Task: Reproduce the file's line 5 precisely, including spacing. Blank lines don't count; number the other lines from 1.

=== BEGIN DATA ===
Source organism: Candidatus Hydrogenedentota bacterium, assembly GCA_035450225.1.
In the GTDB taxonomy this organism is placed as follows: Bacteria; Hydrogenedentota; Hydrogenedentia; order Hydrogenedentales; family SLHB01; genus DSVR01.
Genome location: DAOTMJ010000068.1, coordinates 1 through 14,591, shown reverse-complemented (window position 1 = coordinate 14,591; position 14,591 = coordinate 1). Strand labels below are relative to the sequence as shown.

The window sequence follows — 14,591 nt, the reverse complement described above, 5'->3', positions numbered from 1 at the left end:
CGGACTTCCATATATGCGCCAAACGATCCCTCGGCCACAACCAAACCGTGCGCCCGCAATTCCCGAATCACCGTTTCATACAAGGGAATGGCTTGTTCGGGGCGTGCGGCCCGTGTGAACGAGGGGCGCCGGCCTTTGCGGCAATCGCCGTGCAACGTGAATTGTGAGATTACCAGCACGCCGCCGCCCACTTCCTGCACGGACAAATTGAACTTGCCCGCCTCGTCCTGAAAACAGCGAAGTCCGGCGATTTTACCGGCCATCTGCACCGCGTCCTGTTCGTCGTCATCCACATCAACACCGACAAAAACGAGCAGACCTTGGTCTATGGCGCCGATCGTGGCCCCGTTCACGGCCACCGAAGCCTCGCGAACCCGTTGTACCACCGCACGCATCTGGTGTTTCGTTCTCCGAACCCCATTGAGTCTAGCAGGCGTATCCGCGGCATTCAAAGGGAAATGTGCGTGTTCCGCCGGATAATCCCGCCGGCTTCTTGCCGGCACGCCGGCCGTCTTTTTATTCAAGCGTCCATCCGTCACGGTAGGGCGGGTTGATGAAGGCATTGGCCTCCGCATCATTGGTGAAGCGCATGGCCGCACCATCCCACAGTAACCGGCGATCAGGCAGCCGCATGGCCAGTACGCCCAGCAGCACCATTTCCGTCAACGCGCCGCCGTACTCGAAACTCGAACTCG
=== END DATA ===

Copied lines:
CGGACTTCCATATATGCGCCAAACGATCCCTCGGCCACAACCAAACCGTGCGCCCGCAATTCCCGAATCACCGTTTCATACAAGGGAATGGCTTGTTCGGGGCGTGCGGCCCGTGTGAACGAGGGGCGCCGGCCTTTGCGGCAATCGCCGTGCAACGTGAATTGTGAGATTACCAGCACGCCGCCGCCCACTTCCTGCACGGACAAATTGAACTTGCCCGCCTCGTCCTGAAAACAGCGAAGTCCGGCGATTTTACCGGCCATCTGCACCGCGTCCTGTTCGTCGTCATCCACATCAACACCGACAAAAACGAGCAGACCTTGGTCTATGGCGCCGATCGTGGCCCCGTTCACGGCCACCGAAGCCTCGCGAACCCGTTGTACCACCGCACGCATCTGGTGTTTCGTTCTCCGAACCCCATTGAGTCTAGCAGGCGTATCCGCGGCATTCAAAGGGAAATGTGCGTGTTCCGCCGGATAATCCCGCCGGCTTCTTGCCGGCACGCCGGCCGTCTTTTTATTCAAGCGTCCATCCGTCACGGTAGGGCGGGTTGATGAAGGCATTGGCCTCCGCATCATTGGTGAAGCGCATGGCCGCACCATCCCACAGTAACCGGCGATCAGGCAGCCGCATGGCCAGTACGCCCAGCAGCACCATTTCCGTCAACGCGCCGCCGTACTCGAAACTCGAACTCG